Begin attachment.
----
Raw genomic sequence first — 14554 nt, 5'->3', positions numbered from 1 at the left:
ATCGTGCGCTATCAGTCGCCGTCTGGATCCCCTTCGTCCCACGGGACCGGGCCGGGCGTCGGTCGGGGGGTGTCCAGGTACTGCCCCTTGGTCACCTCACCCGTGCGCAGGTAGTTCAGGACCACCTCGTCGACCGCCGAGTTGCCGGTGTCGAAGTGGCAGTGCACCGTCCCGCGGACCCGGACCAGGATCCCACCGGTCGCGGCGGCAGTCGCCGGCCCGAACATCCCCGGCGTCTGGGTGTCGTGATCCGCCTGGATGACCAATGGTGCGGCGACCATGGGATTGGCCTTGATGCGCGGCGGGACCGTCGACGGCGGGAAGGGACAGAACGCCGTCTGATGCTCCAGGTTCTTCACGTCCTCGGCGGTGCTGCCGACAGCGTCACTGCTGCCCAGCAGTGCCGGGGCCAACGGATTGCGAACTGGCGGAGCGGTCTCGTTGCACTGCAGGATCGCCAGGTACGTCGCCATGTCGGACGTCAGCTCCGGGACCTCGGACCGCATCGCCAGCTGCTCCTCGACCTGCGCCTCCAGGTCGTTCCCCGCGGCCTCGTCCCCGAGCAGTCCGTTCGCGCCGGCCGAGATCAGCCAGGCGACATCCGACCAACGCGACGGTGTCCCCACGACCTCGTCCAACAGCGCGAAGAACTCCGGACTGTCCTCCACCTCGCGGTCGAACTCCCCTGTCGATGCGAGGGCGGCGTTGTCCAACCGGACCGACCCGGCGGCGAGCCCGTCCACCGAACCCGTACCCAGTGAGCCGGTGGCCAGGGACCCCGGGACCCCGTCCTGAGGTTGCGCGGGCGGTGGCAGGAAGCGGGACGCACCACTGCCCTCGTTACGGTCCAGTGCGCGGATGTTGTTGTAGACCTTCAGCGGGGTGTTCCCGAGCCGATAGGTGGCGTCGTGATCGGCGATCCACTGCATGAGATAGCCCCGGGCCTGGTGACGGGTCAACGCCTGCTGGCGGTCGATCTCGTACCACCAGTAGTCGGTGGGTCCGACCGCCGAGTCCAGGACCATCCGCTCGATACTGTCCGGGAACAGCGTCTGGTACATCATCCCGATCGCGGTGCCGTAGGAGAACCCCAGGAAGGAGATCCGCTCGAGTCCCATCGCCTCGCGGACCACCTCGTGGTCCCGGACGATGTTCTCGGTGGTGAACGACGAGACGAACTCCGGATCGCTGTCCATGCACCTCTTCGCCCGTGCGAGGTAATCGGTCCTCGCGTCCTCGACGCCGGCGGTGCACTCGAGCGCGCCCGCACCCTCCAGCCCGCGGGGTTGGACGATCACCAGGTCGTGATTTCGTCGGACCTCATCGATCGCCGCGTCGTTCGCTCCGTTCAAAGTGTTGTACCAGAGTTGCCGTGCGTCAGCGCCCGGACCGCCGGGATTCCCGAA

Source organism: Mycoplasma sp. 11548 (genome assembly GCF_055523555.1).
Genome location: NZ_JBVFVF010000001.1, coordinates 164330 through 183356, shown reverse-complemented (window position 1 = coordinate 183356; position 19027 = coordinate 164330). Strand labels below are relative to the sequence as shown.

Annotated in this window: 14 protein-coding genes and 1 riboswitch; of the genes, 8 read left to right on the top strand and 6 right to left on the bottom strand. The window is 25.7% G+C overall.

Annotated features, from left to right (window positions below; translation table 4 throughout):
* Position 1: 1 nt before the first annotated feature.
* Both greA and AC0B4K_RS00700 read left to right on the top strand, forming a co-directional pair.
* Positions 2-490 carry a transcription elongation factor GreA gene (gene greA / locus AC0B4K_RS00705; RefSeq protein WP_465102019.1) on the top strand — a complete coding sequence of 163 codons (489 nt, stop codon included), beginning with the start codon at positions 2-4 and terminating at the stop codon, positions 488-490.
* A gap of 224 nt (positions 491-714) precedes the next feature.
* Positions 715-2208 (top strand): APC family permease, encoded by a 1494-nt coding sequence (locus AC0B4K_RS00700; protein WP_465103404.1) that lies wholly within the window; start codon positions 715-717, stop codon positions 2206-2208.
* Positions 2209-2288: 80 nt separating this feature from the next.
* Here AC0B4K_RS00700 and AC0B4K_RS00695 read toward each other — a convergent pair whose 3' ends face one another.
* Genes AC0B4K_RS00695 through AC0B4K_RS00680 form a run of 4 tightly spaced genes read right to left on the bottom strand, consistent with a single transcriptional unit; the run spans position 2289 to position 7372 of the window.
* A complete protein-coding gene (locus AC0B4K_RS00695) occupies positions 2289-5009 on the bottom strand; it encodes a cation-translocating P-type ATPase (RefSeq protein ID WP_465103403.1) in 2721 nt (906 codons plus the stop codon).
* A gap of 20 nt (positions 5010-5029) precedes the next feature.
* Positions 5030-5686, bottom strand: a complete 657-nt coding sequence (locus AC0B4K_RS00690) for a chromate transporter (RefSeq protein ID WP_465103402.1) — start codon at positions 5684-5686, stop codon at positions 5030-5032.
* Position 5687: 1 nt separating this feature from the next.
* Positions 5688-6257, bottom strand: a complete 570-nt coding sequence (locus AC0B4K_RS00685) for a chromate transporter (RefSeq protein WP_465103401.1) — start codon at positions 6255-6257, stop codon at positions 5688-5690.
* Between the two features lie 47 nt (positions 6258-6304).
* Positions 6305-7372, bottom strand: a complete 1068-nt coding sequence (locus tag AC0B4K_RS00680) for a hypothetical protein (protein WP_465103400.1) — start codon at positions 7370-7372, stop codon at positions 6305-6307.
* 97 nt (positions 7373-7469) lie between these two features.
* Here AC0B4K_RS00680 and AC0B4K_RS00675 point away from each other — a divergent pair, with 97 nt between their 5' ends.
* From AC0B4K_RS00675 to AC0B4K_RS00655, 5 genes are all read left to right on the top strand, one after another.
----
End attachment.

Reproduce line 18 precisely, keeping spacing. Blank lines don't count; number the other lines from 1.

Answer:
* Position 5687: 1 nt separating this feature from the next.